Tales of the Trades shares just some of the millions of stories in the skilled industrial trades, shining a bright light on the hard-working tradesmen and women who build, operate and maintain the world we live in. We also focus on the individuals and organizations working hard to advance industrial sectors and ensure their success over the coming decades.
Meet Jamie Christensen. Jamie, aka @northwest_hvac, is a commercial journeyman HVAC service technician who has worked in the trades for two decades since earning his associate’s degree in HVAC from UTI in Phoenix AZ in 2002. After starting his career in the residential/light commercial space, he joined the union 8 years ago to pursue working on bigger equipment and to diversify his knowledge – which includes working on everything from ductless split serving an elevator machine room to a chiller serving an entire building. When he’s not laser-focused on his various projects, Jamie shares his extensive experience and tips through his Instagram, where he engages with his followers and HVAC community that has grown to feel like family. Inspired by his passion for HVAC and the importance of unions, Jamie founded Blue Collar Crew, a clothing company created to support American jobs, with every item made in the USA and printed by union members.
What led you to pursue a career in the trades, and specifically your chosen industry?
When I was younger, I was always mechanically inclined, like working on my own car and stuff – but not great. When I was going to high school, I was in AutoCAD drafting class. A Universal Technical Institute recruiter came to my parents house, and he was like, “Can you really see yourself sitting on a computer for eight hours a day?” I thought “No, that actually sounds miserable.” He goes “What do you think about HVAC?” I just thought back to when I was a kid and teenager, and I always was super curious on how a refrigerator or an air conditioner worked. I thought I was gonna go to school for something completely different… I never thought of HVAC as a career. I was just a curious kid. But I went to UTI and got my associates degree in HVAC.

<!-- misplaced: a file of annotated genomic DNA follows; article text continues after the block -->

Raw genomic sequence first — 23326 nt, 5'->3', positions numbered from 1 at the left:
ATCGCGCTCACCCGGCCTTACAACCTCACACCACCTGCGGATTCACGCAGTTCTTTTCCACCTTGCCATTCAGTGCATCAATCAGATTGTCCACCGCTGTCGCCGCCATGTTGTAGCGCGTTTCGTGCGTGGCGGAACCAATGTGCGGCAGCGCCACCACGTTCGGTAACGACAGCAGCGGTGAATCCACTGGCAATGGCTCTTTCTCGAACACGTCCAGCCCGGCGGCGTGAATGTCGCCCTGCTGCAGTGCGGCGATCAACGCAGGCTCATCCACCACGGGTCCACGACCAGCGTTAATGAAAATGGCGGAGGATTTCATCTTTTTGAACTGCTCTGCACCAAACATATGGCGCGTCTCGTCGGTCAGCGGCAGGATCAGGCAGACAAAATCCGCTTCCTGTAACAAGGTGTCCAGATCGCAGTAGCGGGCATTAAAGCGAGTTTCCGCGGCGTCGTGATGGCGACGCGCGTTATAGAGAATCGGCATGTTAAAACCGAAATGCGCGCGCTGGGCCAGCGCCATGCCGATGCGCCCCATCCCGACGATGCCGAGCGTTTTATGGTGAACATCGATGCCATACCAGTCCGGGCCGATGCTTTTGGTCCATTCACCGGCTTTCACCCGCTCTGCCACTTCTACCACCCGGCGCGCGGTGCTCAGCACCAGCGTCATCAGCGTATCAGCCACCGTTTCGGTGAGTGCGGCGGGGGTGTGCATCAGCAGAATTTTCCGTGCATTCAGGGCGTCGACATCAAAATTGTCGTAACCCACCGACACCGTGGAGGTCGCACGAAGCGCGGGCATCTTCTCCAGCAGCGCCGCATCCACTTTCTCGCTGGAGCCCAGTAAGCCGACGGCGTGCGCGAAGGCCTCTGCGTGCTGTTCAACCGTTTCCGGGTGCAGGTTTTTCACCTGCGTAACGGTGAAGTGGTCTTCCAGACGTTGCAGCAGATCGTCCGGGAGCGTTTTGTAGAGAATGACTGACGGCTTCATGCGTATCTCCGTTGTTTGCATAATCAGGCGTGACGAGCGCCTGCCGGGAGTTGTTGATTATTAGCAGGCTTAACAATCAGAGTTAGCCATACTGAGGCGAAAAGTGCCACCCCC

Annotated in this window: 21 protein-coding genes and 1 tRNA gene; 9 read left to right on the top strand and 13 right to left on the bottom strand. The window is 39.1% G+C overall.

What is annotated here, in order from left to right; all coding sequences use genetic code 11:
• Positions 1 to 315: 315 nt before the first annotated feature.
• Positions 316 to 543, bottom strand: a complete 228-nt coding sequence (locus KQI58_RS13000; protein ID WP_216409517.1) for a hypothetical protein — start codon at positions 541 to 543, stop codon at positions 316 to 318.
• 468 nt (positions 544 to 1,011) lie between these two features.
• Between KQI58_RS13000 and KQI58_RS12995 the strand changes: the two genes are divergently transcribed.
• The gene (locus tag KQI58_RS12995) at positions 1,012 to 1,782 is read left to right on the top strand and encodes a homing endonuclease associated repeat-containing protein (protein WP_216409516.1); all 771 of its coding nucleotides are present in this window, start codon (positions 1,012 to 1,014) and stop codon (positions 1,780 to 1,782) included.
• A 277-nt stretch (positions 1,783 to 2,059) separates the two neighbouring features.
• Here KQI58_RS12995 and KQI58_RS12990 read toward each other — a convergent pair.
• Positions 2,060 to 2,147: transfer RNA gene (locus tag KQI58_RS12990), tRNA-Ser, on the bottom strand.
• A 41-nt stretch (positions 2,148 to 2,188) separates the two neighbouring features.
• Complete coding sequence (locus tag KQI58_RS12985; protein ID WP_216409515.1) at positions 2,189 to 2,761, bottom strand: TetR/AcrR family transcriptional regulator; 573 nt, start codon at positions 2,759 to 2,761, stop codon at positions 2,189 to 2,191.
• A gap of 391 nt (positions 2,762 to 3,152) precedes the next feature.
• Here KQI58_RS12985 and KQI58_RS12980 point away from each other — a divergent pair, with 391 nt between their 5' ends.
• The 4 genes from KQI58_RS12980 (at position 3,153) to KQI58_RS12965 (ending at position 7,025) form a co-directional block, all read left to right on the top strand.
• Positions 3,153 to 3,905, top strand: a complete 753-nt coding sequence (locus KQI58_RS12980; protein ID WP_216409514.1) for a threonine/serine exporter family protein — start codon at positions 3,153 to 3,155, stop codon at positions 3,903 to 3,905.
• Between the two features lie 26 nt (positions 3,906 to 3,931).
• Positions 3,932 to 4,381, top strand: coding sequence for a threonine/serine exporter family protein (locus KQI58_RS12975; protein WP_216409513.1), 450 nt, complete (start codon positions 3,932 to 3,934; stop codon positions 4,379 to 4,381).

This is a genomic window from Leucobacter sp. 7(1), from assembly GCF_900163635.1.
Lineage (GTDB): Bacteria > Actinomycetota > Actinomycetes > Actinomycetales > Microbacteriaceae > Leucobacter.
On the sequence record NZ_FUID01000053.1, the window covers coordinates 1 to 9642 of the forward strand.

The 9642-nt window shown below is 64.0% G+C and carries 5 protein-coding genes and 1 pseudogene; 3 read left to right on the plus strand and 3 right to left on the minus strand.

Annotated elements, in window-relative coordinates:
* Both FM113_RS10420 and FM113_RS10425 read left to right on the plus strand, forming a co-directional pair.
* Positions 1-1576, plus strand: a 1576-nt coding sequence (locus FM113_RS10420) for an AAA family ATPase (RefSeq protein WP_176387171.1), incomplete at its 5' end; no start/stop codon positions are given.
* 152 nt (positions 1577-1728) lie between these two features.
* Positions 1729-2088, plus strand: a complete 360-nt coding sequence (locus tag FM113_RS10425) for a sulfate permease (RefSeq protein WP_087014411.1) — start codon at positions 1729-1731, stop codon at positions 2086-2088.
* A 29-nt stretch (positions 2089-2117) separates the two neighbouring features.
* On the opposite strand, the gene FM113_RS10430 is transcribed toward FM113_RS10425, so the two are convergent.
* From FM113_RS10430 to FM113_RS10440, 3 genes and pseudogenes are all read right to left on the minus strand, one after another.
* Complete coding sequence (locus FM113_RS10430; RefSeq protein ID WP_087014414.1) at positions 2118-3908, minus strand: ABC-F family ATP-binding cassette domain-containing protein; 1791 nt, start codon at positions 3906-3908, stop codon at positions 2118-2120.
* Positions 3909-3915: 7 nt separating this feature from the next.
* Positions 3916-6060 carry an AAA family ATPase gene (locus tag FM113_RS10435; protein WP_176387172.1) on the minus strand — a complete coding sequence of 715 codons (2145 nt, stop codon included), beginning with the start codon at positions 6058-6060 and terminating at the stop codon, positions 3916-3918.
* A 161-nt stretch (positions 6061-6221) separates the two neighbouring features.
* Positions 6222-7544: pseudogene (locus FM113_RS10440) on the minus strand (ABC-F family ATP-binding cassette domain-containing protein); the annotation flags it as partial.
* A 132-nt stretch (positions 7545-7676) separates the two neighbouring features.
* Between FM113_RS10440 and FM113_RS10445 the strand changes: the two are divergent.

What’s your favorite part about your trade?
I have a lot! If I had to choose one thing it would be wiring and diagnosing electrical issues. I get so focused when I’m doing that stuff – I don’t sit there and look at the clock and be like, “Oh, man, I still got three, four hours.” Next thing I know, I’m like, “Oh, sh*t, work’s done!” I think my favorite is problem solving.
Every trade has its own subculture. What would you say is unique to your specific trade?
I truly feel like HVAC technicians are king of the trades, because we’ve got to know electrical, we’ve got to know plumbing, we’ve got to know AC, we’ve got to know heating – there’s so many different pieces of HVAC equipment to work on. Some people get pigeonholed and work on the same stuff, but I’ve been blessed enough in my career where I’ve worked on so many different style types of systems: chillers, VRF, ductless, and packaged units. I really enjoy this trade, and the people I associate with have the same feel and outlook on the trade – and they take it seriously. They’re not these hack technicians that are just gas-and-go type and throwing parts – we really want to know what happened, what’s wrong, why it went wrong to prevent future breakdowns. It’s just a very strong community.